Review: "Orson's Shadow" is a Fantastic Revival about Artistic Revival

Orson's Shadow

Written by Austin Pendleton

Directed by Austin Pendleton

Presented by Crystal Field, Executive Artistic Director of Theater for the New City, in association with Oberon Theatre Ensemble and Strindberg Rep at Theater for the New Cityheater for the New City

155 1st Ave., Manhattan, NYC

March 14-31, 2024

Patrick Hamilton as Kenneth Tynan, Brad Fryman as Orson Welles. Photo by Jonathan Slaff.
Orson Welles; Laurence Olivier; Vivian Leigh: they stand as towering figures in the history of stage and screen. Orson's Shadow, from the multitalented Austin Pendleton, himself no less than a theatrical luminary, renders a spellbinding portrait of these stars attempting to navigate their professional and personal lives as living legends in the face of an onrushing future. One might, for example, read the play's title as referring to the long shadow cast by Welles on others and on history but also to the shadow cast by Citizen Kane on everything that Welles did or attempted afterwards. As theater critic and close friend of Welles Ken Tynan (Patrick Hamilton) remarks in the show, "once one is called a living genius, one only exists to disappoint." Orson's Shadow made its world premiere, in an earlier version, in Chicago in 2000, and recorded an impressive run of nearly 350 shows in NYC in 2005; now, in a new production marking Orson's 25 anniversary, Pendleton himself takes the director's chair, with superlative results.
Natalie Menna as Vivien Leigh, Luke Hofmaier as Sean, the Stage Manager. Photo by Jonathan Slaff.
Although Orson's Shadow is set in 1960, four years before Bob Dylan released "The Times They Are A-Changin'," that song's admonition to the older generations, stuck on their "old road," to get out of the way of the new certainly resonates. For both Welles (Brad Fryman) and Olivier (Ryan Tramont), their greatest achievements, at least as far as the public is concerned, are firmly in the past, with Olivier wedded to the outmoded acting style and method with which he made his fame and Welles arguably suffering from being too ahead of his time, what the play calls more than once the "modern age." In keeping with this theme, Olivier is even in the process of trading in Leigh (Natalie Menna), his wife of two decades–most remembered for a film a year older than Citizen Kane and embroiled in struggles with manic-depression–for a more contemporary model, Joan Plowright (Kim Taff), who would marry Olivier in 1961 and would continue acting into the 2000s. Even as he romances and works with Plowright, however, Oliver doesn't seem to be able to accept her as a modern actress who embraces the shift to a more spontaneous acting style (and less likable characters).
Kim Taff as Joan Plowright. Photo by Jonathan Slaff.
Orson's Shadow finds Welles at Dublin's Gaiety Theatre, playing Falstaff in a commercially unsuccessful Shakespeare adaptation that would lead to his 1966 film Chimes at Midnight. Tynan, wishing to lend his friend's career a hand, proposes a plan to have Welles direct Oliver and Plowright in a London production of Eugène Ionesco's 1959 absurdist play Rhinocéros. Welles, though, blames Olivier for his post-1948 exile from Hollywood (though he also claims to be close to readmittance via Universal Studios) and considers the soon-to-be-divorced Leigh a friend who understands him. Questions of responsibility for career trajectory recur in relation to multiple characters, and, of equal importance, among clashes in ego and practice, is the question of whether the incongruity of casting Olivier as Ionesco's modern everyman Bérenger represents for the proposed production a strength or a fatal flaw.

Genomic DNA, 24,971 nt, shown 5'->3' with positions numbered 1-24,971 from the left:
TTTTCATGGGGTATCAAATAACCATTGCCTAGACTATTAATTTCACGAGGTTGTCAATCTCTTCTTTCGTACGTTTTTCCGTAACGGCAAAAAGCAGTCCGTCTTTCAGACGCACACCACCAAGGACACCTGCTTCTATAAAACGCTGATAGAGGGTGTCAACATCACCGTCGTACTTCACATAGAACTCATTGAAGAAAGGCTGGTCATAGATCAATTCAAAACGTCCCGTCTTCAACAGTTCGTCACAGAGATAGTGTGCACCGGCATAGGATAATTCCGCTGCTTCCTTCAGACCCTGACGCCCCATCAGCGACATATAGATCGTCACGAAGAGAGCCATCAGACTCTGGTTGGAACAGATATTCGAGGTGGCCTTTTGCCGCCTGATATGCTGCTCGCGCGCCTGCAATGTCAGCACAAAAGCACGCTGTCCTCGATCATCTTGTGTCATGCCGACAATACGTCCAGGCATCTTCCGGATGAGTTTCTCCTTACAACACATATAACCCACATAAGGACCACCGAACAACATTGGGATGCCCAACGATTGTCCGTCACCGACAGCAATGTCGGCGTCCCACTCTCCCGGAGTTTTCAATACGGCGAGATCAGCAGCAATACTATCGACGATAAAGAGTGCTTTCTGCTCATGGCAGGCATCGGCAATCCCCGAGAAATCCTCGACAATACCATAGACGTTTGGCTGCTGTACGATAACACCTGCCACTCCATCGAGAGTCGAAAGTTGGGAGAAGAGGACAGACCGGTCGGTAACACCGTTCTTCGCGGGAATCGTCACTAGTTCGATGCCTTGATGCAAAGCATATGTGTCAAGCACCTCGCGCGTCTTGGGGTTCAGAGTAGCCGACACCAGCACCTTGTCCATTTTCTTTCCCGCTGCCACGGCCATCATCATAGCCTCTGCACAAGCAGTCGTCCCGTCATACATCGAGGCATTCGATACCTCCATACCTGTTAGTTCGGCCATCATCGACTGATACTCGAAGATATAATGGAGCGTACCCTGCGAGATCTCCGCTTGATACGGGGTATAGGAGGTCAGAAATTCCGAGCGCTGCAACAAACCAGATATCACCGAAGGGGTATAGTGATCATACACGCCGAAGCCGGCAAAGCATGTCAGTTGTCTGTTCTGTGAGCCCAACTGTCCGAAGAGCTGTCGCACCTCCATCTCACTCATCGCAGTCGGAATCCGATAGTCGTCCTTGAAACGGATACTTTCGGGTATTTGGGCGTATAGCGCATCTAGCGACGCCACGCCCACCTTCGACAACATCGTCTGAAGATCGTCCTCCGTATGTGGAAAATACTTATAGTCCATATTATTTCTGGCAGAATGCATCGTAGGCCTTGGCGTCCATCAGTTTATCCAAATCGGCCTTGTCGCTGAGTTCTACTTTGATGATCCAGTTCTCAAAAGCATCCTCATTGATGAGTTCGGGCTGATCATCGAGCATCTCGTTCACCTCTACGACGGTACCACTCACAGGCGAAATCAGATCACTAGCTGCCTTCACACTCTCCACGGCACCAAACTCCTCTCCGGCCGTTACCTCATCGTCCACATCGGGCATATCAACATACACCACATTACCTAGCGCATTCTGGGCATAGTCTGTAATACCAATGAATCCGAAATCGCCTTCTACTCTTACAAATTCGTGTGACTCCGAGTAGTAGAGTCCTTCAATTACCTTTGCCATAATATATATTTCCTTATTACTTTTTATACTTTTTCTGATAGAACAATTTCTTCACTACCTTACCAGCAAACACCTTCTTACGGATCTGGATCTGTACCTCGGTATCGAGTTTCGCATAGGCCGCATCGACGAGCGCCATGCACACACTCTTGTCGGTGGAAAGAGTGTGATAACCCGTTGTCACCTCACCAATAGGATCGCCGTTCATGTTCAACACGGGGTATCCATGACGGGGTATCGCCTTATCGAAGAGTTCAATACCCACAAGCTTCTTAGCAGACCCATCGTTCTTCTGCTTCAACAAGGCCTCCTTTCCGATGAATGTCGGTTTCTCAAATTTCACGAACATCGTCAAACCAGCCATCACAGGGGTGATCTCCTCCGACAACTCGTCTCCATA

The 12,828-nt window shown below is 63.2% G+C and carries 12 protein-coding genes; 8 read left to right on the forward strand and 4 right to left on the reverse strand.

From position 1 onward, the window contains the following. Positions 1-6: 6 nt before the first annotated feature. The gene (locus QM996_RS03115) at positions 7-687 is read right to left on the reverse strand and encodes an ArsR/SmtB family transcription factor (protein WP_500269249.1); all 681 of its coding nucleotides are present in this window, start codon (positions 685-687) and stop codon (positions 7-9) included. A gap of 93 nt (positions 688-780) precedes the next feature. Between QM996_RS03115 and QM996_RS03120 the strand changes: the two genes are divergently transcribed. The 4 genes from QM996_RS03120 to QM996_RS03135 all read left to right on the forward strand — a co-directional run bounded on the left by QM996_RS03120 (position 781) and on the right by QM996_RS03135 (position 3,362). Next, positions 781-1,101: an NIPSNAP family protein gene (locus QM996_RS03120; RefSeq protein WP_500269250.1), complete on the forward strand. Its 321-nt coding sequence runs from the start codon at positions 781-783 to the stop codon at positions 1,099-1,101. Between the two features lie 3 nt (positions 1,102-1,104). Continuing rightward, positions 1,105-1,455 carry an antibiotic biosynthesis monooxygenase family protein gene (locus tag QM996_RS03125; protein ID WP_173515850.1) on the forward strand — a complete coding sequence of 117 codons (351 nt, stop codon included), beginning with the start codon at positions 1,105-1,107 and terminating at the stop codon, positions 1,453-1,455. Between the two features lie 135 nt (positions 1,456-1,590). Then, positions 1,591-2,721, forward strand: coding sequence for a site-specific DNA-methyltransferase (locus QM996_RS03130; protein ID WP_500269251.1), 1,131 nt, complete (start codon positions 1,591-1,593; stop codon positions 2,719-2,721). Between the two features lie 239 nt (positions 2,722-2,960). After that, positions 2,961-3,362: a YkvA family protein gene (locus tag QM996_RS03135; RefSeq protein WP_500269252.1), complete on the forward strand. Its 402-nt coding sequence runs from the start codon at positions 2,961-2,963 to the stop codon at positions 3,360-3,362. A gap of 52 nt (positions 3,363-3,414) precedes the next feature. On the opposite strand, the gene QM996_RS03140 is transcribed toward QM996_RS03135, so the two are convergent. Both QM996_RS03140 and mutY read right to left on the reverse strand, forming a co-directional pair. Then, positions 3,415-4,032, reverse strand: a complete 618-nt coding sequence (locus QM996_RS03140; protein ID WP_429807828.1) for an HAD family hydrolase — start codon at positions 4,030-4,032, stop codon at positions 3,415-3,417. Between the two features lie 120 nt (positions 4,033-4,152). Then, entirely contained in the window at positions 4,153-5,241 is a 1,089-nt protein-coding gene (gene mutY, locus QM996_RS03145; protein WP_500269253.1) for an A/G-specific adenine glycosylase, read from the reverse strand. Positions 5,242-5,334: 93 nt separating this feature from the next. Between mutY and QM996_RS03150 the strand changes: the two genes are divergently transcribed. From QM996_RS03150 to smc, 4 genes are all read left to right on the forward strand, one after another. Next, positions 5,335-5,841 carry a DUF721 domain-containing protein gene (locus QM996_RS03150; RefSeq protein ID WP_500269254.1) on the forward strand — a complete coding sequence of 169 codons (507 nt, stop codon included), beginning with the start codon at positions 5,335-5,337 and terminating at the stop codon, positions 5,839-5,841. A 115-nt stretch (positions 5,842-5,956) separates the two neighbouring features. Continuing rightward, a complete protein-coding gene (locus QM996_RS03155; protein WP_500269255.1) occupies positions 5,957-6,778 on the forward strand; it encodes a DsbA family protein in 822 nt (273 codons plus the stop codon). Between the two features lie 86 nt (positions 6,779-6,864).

Ryan Tramont as Laurence Olivier, Kim Taff as Joan Plowright. Photo by Jonathan Slaff.
This production of Orson's Shadow, itself a play concerned with film and theater performance and aesthetics, includes a few fourth-wall-breaking passages (two of which bookend the play and constitute a sort of passing of the torch), a gap in the curtains at the rear that give a peek backstage in symbolic parallel to what the onstage action is engaged in, and a use of the word "Macbeth" that is at first funny and finally borders on chilling. Appropriately for the play's subject(s), these flourishes frame first-rate performances. Fryman infuses the Wellesian bluster that one might expect with sympathetic self-awareness, while Tramont's Olivier, who has his own moments of honest self-assessment, might best be compared to an urbane steamroller. Menna lends an engrossing authenticity to the increasing pressures on Leigh, while Taff deftly blends Plowright's exasperation with and mollification of Olivier with her own strength of character and artistic convictions. Luke Hofmaier has some great comic moments as genial Irish stage manager Sean, whose imperturbability in the execution of his duties does not cancel out his capacity to be a bit starstruck; and Hamilton, never without a cigarette in hand, is superb as Tynan. As much as time may seem to outpace the characters in Orson's Shadow, it positively flies by for its audience.

-John R. Ziegler and Leah Richards


Popular posts from this blog

Review: The Immersive "American Blues: 5 Short Plays by Tennessee Williams" Takes Audiences on a Marvelously Crafted Journey

Review: Nancy Redman’s "A Séance with Mom" Conjures Mother-Daughter Hilarity and Love

Review: From Child Pose to Stand(ing) Up: "Yoga with Jillian" and "Penguin in Your Ear" at the Women in Theatre Festival